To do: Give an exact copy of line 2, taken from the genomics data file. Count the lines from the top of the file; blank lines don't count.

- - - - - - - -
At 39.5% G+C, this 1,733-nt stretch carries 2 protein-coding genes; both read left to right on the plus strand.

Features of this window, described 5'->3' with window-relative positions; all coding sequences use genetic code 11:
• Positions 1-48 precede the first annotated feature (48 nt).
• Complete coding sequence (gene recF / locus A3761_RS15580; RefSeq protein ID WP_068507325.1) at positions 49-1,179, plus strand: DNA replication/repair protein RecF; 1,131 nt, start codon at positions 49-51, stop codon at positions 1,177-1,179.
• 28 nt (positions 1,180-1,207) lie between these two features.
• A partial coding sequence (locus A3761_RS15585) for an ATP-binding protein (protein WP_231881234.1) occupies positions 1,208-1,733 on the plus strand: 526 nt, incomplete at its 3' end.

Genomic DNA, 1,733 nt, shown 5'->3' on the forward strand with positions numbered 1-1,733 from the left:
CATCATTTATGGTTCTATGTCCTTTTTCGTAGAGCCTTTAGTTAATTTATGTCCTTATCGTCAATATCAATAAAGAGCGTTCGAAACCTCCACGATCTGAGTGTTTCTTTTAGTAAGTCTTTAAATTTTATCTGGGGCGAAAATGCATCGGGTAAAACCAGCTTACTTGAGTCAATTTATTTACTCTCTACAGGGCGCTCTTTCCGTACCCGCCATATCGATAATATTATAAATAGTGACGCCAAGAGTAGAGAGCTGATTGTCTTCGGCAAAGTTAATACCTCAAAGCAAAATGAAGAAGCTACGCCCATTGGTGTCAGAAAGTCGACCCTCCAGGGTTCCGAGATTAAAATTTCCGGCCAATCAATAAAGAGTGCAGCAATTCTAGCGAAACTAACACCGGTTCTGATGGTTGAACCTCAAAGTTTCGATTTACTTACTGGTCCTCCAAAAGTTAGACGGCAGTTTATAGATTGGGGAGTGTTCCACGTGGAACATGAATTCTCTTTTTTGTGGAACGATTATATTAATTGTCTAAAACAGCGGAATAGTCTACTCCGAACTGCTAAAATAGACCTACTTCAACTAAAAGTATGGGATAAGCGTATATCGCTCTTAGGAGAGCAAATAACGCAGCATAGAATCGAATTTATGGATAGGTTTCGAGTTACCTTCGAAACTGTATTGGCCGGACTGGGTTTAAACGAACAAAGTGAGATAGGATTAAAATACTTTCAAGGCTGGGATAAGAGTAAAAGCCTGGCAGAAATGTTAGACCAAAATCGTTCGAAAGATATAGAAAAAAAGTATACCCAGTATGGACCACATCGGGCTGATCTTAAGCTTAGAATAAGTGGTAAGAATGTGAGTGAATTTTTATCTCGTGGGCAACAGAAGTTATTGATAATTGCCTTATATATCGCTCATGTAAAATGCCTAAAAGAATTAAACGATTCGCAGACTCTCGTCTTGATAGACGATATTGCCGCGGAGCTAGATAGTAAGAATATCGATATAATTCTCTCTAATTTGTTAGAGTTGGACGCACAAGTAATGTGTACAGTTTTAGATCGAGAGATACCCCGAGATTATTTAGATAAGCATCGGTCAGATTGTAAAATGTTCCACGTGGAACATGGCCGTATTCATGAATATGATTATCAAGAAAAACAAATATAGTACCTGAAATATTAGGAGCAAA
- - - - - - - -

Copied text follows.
Features of this window, described 5'->3' with window-relative positions; all coding sequences use genetic code 11: